They have improved dramatically over the past decade or so, but there was a time when cop shows on TV just needed to have police officers and bad guys. Character development, be damned: People just wanted to watch crimes solved in an hour.
You get the distinct impression that the makers of "Son of a Gun" felt very much the same way about a prison break/gold heist movie. If it just has those two elements, their film implies, then it will be a guaranteed success. So here we, in Australia, watching a meandering crime picture unfold in beautiful, fashionable high contrast cinematography. But it's very hard to get worked up about any of the rest of it.
Behind bars, fresh-faced inmate JR (Brenton Thwaites) is immediately drawn to Brendan Lynch (Ewan McGregor), whose exploits the much younger JR has read about. Lynch is a Dillenger-esque folk hero for criminals, put away for some highly publicized bank robberies. Lynch has acquired quite a bit of stroke in prison and he uses it to keep his young acolyte safe from various cell block thugs. In return, JR has to help Lynch escape from prison (with a helicopter, natch), hide out, and pull off a multi-million dollar gold theft.
Lynch, as it turns out, is part of a larger crime syndicate, needlessly complicating the story but keeping Ewan McGregor in your sympathies. His associate has the big palace and entourage you'd expect a crime lord to have, and that includes the requisite pretty young girl. Her name is Tasha (Alicia Vikander), just a kid who got mixed up in the wrong world and now she can't get out. The Swedish Vikander is undeniably a beauty, and you might mistake her for mere eye candy if not for her excellent performances in "A Royal Affair" and "Anna Karenina" a couple years ago. She'll feature prominently in Guy Ritchie's reboot of "The Man from U.N.C.L.E.," this year, as well as the British sci-fi flick, "Ex Machina." But in "Son of a Gun," she's just a damsel like so many others in movies like these—in distress, in love, in short skirts.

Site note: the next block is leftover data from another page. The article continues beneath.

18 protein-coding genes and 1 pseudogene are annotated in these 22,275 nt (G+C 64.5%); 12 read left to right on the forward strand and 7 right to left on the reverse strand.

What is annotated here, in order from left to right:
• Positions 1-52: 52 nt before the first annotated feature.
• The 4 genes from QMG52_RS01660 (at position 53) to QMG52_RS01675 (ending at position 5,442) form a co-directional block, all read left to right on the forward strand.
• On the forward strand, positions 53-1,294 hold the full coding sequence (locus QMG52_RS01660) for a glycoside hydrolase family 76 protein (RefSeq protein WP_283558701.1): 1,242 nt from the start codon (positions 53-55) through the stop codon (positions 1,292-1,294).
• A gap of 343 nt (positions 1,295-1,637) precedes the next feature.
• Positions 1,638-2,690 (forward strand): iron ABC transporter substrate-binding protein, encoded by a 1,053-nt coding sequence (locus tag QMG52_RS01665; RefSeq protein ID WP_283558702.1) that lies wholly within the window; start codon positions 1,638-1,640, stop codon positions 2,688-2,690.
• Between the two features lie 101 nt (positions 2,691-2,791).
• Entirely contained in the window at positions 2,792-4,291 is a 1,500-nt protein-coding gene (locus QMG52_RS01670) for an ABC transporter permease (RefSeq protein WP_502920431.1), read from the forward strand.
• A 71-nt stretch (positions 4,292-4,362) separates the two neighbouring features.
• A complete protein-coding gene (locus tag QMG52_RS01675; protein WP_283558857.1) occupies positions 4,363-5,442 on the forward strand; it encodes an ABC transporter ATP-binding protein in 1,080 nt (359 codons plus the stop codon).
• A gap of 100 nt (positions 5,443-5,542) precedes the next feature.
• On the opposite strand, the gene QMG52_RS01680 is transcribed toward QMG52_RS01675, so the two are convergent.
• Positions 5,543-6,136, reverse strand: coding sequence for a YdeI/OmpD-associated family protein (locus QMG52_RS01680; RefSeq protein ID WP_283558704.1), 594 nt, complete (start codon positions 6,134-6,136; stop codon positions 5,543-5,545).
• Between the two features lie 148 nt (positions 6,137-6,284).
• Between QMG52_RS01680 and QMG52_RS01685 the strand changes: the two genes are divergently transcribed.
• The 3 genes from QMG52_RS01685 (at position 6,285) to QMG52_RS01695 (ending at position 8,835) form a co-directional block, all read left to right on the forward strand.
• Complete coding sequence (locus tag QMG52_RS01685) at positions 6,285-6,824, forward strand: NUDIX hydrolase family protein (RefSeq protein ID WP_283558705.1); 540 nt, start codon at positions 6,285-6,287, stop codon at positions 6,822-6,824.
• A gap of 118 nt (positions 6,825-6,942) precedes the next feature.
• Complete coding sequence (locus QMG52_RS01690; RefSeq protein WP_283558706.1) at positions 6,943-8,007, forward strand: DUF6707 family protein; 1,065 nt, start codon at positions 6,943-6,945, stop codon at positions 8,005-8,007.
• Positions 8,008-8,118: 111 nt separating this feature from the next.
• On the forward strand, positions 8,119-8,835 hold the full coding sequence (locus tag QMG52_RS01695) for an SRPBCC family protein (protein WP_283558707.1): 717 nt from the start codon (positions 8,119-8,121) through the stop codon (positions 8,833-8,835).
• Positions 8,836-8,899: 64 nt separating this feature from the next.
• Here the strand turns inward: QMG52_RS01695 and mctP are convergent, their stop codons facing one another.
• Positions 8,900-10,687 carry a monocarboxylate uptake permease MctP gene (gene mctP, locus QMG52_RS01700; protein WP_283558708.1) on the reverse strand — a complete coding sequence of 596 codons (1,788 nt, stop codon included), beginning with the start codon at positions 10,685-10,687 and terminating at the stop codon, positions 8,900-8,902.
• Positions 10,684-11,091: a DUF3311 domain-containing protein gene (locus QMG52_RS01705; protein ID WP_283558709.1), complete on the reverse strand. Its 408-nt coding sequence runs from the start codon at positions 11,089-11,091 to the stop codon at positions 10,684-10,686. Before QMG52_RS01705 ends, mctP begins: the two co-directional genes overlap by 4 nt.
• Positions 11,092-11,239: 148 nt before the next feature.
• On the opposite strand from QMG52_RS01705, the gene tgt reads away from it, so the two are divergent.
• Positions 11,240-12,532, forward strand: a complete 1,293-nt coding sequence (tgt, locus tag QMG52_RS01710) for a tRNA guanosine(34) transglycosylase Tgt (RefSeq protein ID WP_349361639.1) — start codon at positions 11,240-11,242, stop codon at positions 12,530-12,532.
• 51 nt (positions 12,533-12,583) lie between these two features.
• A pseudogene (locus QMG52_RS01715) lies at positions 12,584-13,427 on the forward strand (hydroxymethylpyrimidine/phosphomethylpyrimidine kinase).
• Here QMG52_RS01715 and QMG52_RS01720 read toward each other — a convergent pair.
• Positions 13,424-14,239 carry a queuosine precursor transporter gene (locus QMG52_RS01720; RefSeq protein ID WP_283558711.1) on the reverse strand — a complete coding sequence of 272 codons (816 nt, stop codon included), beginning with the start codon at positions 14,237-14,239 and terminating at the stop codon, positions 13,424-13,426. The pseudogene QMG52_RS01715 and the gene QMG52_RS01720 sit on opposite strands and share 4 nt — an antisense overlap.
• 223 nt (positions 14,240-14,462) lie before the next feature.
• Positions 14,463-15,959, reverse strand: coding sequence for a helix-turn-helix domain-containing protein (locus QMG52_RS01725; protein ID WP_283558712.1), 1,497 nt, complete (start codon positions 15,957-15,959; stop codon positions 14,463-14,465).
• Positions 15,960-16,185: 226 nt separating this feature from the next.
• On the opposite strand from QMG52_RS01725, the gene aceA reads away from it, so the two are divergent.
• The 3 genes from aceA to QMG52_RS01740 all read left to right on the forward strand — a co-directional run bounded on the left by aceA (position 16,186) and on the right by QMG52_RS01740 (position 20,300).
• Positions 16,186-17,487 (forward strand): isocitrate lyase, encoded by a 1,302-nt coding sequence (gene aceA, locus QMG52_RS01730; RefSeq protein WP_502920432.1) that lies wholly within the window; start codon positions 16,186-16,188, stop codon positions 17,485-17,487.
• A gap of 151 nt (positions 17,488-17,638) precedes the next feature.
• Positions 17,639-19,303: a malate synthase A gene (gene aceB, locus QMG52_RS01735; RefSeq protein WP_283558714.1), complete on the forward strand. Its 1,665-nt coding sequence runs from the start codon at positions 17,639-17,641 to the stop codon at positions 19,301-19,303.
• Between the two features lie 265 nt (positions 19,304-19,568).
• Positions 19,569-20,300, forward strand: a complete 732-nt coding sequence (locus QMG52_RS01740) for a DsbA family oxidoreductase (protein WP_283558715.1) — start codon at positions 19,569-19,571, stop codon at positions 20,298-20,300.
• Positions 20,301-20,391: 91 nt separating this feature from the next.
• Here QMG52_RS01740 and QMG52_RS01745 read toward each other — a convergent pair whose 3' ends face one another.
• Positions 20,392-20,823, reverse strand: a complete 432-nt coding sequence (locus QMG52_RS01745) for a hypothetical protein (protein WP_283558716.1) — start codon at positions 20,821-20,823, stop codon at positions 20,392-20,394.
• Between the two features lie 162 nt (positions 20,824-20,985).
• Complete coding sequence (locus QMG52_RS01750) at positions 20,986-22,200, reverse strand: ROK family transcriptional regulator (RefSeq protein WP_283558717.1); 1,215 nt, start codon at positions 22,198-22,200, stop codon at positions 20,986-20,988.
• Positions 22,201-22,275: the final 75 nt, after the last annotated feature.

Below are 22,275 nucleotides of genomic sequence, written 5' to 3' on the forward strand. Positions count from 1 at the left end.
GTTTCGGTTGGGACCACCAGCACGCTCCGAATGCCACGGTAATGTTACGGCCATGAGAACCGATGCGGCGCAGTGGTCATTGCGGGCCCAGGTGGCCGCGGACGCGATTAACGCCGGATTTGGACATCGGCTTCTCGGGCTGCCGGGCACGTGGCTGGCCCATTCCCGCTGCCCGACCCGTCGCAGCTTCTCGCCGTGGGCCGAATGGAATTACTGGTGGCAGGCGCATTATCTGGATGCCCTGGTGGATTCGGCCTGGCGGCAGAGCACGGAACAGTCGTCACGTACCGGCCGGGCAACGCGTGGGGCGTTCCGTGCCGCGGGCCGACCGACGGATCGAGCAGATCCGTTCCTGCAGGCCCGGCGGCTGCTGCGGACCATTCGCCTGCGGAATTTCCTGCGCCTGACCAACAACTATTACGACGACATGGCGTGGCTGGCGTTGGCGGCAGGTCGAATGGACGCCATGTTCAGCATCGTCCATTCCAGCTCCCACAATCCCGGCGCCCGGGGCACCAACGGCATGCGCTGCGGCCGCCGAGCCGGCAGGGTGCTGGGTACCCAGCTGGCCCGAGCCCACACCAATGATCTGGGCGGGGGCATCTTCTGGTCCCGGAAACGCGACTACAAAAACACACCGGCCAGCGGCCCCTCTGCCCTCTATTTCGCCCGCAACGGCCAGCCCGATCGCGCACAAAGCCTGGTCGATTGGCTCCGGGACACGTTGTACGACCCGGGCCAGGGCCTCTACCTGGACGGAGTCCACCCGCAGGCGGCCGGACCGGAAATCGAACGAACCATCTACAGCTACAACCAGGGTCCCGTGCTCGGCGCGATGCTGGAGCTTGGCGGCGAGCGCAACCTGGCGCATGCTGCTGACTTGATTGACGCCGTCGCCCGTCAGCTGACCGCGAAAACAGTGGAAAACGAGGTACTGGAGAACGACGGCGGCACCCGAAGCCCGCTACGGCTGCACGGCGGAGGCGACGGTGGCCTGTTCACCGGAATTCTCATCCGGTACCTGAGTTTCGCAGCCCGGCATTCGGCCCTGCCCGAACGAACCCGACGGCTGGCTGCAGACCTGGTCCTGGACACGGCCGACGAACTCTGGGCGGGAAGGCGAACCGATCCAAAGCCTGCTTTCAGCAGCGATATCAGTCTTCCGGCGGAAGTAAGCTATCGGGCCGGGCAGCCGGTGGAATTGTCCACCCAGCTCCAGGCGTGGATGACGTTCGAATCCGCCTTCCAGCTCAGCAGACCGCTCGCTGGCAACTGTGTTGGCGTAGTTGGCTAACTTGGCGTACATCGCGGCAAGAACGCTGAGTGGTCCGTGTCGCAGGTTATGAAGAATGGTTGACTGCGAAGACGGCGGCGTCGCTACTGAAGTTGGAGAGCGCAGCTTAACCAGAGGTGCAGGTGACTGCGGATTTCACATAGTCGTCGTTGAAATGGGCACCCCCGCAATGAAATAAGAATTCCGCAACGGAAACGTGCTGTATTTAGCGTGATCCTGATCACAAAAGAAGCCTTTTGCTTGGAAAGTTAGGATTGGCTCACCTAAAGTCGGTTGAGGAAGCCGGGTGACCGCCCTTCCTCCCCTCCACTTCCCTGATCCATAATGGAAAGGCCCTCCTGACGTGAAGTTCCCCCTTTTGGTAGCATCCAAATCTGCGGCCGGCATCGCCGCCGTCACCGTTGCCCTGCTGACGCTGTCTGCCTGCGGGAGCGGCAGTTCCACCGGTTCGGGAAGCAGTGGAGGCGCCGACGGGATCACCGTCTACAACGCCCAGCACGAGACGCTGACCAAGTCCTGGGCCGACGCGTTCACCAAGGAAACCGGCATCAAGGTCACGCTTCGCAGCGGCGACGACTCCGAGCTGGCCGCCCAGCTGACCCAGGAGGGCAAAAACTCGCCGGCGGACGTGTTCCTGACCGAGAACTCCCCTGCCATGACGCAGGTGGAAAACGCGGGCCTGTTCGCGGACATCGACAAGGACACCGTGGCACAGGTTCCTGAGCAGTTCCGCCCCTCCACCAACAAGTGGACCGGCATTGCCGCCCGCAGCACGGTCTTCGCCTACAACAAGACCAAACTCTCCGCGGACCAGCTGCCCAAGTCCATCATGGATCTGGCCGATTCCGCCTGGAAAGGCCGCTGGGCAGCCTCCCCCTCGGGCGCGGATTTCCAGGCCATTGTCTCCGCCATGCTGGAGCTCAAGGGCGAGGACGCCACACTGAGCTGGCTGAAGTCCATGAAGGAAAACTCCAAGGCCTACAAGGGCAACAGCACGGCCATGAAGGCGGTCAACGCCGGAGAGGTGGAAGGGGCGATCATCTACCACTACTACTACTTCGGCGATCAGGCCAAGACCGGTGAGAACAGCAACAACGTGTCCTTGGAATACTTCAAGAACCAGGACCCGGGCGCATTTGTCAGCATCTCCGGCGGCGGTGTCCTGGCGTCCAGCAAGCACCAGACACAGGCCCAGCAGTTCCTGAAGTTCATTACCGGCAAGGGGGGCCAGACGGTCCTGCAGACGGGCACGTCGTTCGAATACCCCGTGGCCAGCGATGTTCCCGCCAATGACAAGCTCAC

Thwaites is equally attractive, so you get the distinct sense no real harm will come to JR. He also has a cat-like habit of winding up on his feet, no matter the obstacles or his own poor decisions. Among those bad choices is never redirecting his personal compass from pointing toward Tasha, though she's someone else's property by the rules of this game, and clearly off-limits. Although it's not saying much, the best scenes in "Son of a Gun" are the breathless make-out sessions between the young stars, because sometimes it's just nice to have young and beautiful in your movie.
Otherwise, this feels a bit like a slot machine. You keep waiting for better fortunes, but the more you invest, the more it's going to take just to break even. This is the first feature film for Aussie filmmaker Julius Avery and there's certainly some promise in his direction; visually, he doesn't need any help at all. But the movies need to be better with the sound on than off, and unfortunately, the dialogue is nondescript, the characters are empty and the plot is kind of a goulash of pieces from better movies within the same genre.